City Food – Daulat ki Chaat, Walled City
The snow of Delhi.
[Text and photos by Mayank Austen Soofi]
An abstraction, Daulat ki Chaat is more an idea than a dessert. A white froth, pop a spoonful of it into the mouth and it disappears. The lingering sweetness is as fleeting as an early-morning dream.
Made of buffalo’s milk, Daulat ki Chaat, a street specialty in Old Delhi, doesn’t belong to the establishment. You are not likely to see it in mithai shops or in table-and-chair eateries. Sold exclusively on wooden carts or on three-legged mobile stands called tarona, its sellers are mostly migrants from Uttar Pradesh and Bihar.
In Chandni Chowk, Old Delhi’s signature street, The Delhi Walla met Hukum Singh, a Daulat ki Chaat vendor who hails from Moradabad, Uttar Pradesh. Mr Singh, 16, lives with his brother in Jamuna Bazaar, north Delhi. Every morning he wakes up at half past two and whisks cream with milk. Nothing is added into the mixture, not even sugar. The froth builds up three hours later. At daybreak, Mr Singh leaves his house and boards the metro for Chandni Chowk. From 9 am to 9 pm, with a tarona under his arm and a brass pan on his head, he makes several rounds between the bazaar’s two ends–Red Fort and Fatehpuri Mosque. The pan holds five kilograms of the dessert, the snow-white surface of which is coloured with golden-yellow saffron, green pistachio nuts and decorated with (edible) silver foil. Sold for 10 rupees a plate, the froth, just before being served to the customer, is dusted with bhoora (unrefined sugar) and roasted khoya (condensed milk). (Tell the vendor in advance if you don’t want sugar.)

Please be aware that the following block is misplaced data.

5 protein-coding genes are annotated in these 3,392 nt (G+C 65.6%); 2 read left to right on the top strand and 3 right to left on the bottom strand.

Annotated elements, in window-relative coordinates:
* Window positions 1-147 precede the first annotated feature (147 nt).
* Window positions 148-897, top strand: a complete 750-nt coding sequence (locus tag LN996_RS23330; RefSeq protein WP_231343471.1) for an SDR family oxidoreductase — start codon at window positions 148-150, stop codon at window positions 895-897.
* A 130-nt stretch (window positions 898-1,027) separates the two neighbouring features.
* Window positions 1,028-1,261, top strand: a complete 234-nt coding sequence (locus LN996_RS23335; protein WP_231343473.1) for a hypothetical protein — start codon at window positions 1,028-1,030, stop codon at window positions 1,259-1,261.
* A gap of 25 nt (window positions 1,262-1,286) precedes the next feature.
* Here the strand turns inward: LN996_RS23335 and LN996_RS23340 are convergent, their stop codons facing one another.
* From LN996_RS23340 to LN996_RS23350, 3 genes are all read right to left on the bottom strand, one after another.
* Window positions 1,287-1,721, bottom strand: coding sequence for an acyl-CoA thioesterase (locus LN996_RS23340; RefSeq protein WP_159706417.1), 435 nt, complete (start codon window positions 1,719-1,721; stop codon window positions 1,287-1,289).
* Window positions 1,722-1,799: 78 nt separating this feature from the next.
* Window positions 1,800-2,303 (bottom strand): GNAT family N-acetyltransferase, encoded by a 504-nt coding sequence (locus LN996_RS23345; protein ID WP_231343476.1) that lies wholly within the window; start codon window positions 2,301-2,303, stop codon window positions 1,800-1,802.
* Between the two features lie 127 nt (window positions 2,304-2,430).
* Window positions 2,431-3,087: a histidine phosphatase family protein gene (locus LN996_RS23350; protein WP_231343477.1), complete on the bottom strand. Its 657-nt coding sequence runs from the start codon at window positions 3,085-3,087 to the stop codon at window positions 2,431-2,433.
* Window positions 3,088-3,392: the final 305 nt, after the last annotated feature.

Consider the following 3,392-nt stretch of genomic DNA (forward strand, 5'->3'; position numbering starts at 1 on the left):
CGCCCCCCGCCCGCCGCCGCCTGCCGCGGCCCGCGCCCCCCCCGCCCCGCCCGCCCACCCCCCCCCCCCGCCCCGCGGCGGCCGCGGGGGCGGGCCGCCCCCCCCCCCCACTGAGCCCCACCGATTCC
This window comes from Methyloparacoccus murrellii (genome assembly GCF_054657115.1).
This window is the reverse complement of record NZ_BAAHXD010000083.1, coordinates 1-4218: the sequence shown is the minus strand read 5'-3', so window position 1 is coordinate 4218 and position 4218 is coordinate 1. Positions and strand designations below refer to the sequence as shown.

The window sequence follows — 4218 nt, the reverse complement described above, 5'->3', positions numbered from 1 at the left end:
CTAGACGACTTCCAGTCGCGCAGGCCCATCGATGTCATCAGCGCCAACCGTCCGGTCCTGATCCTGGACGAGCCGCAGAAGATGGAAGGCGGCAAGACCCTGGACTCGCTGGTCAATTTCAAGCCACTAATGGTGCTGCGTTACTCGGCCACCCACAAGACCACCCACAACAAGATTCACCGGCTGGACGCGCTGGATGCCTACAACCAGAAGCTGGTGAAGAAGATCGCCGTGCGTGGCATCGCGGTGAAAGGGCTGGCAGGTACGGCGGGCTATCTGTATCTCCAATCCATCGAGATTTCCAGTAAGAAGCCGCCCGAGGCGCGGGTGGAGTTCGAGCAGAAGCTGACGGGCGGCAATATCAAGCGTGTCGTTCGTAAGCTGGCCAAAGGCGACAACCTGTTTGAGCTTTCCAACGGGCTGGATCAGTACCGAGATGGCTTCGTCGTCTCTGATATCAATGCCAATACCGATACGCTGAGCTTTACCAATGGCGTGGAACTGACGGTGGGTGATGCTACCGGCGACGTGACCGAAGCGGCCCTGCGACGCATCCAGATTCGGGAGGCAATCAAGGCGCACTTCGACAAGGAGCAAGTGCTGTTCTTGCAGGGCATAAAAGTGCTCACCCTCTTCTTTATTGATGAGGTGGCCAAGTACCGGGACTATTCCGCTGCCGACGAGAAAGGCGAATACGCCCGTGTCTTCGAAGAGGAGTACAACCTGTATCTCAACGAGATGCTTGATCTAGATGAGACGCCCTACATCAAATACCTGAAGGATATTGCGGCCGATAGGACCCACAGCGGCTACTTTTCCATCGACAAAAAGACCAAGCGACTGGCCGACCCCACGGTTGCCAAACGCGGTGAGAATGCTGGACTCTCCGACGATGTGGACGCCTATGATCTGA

Eaten with a wooden spoon, the first sensation is as if you have licked butter. That impression instantly dissolves. A moment later the senses sing with delicate flavours of pistachio, saffron and khoya. If you don’t take another spoon quickly, the taste vanishes.
Much romance is attached to the making of this fluff. One legend is that the milk is whisked under a full moon sky and the morning dew sets the resulting froth.
Since this cloud of cream melts in high temperature, Daulat ki Chaat vendors are sighted only in winter, from Diwali festival in November to Holi in March. Hawked in the congested alleys of Chandni Chowk, Kinari Bazaar and Chawri Bazaar–amid dust, fumes and flies–the dessert, covered with muslin, proves that beauty could survive in unlikeliest of places.